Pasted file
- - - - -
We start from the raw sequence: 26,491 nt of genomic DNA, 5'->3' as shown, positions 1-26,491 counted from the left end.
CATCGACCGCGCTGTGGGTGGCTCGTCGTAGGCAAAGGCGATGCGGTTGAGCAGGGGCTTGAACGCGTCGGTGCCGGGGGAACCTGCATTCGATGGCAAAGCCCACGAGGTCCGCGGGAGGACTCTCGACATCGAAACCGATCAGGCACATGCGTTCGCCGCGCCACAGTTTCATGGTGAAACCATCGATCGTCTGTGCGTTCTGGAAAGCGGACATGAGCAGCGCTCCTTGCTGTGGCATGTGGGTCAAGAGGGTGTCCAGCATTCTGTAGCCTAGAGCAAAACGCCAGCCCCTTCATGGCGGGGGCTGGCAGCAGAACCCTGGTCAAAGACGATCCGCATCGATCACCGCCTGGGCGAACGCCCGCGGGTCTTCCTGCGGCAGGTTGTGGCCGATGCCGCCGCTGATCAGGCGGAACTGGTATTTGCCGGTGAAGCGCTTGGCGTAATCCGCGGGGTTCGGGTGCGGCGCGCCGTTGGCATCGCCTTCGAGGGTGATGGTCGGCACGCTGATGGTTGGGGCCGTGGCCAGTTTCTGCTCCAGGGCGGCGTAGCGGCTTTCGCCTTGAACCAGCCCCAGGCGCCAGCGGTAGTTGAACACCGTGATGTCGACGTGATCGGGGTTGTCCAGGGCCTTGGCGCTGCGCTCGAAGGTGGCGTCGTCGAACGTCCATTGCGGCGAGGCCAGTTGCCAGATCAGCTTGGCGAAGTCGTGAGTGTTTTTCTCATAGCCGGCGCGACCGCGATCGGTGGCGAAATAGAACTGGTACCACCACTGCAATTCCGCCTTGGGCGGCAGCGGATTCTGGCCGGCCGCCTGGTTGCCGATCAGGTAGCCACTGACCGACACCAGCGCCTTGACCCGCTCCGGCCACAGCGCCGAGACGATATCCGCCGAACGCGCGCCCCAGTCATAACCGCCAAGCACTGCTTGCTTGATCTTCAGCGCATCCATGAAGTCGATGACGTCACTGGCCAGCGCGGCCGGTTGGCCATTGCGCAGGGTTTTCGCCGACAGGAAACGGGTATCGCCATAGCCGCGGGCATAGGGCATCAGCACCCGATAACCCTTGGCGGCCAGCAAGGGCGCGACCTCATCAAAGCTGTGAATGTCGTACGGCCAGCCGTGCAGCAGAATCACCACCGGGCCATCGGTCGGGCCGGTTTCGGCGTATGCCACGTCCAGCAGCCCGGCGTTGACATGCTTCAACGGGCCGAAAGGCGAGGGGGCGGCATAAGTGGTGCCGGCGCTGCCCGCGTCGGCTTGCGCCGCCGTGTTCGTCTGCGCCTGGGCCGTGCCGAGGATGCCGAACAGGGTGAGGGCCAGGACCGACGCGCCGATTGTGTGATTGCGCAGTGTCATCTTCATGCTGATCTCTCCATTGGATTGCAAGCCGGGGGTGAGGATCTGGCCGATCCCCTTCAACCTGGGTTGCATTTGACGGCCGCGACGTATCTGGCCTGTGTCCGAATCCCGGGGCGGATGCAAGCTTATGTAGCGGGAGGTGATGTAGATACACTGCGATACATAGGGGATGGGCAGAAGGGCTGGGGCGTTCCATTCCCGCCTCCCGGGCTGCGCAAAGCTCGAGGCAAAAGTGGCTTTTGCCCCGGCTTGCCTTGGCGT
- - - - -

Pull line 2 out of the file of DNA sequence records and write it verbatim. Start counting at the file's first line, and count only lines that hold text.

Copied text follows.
CATCGACCGCGCTGTGGGTGGCTCGTCGTAGGCAAAGGCGATGCGGTTGAGCAGGGGCTTGAACGCGTCGGTGCCGGGGGAACCTGCATTCGATGGCAAAGCCCACGAGGTCCGCGGGAGGACTCTCGACATCGAAACCGATCAGGCACATGCGTTCGCCGCGCCACAGTTTCATGGTGAAACCATCGATCGTCTGTGCGTTCTGGAAAGCGGACATGAGCAGCGCTCCTTGCTGTGGCATGTGGGTCAAGAGGGTGTCCAGCATTCTGTAGCCTAGAGCAAAACGCCAGCCCCTTCATGGCGGGGGCTGGCAGCAGAACCCTGGTCAAAGACGATCCGCATCGATCACCGCCTGGGCGAACGCCCGCGGGTCTTCCTGCGGCAGGTTGTGGCCGATGCCGCCGCTGATCAGGCGGAACTGGTATTTGCCGGTGAAGCGCTTGGCGTAATCCGCGGGGTTCGGGTGCGGCGCGCCGTTGGCATCGCCTTCGAGGGTGATGGTCGGCACGCTGATGGTTGGGGCCGTGGCCAGTTTCTGCTCCAGGGCGGCGTAGCGGCTTTCGCCTTGAACCAGCCCCAGGCGCCAGCGGTAGTTGAACACCGTGATGTCGACGTGATCGGGGTTGTCCAGGGCCTTGGCGCTGCGCTCGAAGGTGGCGTCGTCGAACGTCCATTGCGGCGAGGCCAGTTGCCAGATCAGCTTGGCGAAGTCGTGAGTGTTTTTCTCATAGCCGGCGCGACCGCGATCGGTGGCGAAATAGAACTGGTACCACCACTGCAATTCCGCCTTGGGCGGCAGCGGATTCTGGCCGGCCGCCTGGTTGCCGATCAGGTAGCCACTGACCGACACCAGCGCCTTGACCCGCTCCGGCCACAGCGCCGAGACGATATCCGCCGAACGCGCGCCCCAGTCATAACCGCCAAGCACTGCTTGCTTGATCTTCAGCGCATCCATGAAGTCGATGACGTCACTGGCCAGCGCGGCCGGTTGGCCATTGCGCAGGGTTTTCGCCGACAGGAAACGGGTATCGCCATAGCCGCGGGCATAGGGCATCAGCACCCGATAACCCTTGGCGGCCAGCAAGGGCGCGACCTCATCAAAGCTGTGAATGTCGTACGGCCAGCCGTGCAGCAGAATCACCACCGGGCCATCGGTCGGGCCGGTTTCGGCGTATGCCACGTCCAGCAGCCCGGCGTTGACATGCTTCAACGGGCCGAAAGGCGAGGGGGCGGCATAAGTGGTGCCGGCGCTGCCCGCGTCGGCTTGCGCCGCCGTGTTCGTCTGCGCCTGGGCCGTGCCGAGGATGCCGAACAGGGTGAGGGCCAGGACCGACGCGCCGATTGTGTGATTGCGCAGTGTCATCTTCATGCTGATCTCTCCATTGGATTGCAAGCCGGGGGTGAGGATCTGGCCGATCCCCTTCAACCTGGGTTGCATTTGACGGCCGCGACGTATCTGGCCTGTGTCCGAATCCCGGGGCGGATGCAAGCTTATGTAGCGGGAGGTGATGTAGATACACTGCGATACATAGGGGATGGGCAGAAGGGCTGGGGCGTTCCATTCCCGCCTCCCGGGCTGCGCAAAGCTCGAGGCAAAAGTGGCTTTTGCCCCGGCTTGCCTTGGCGT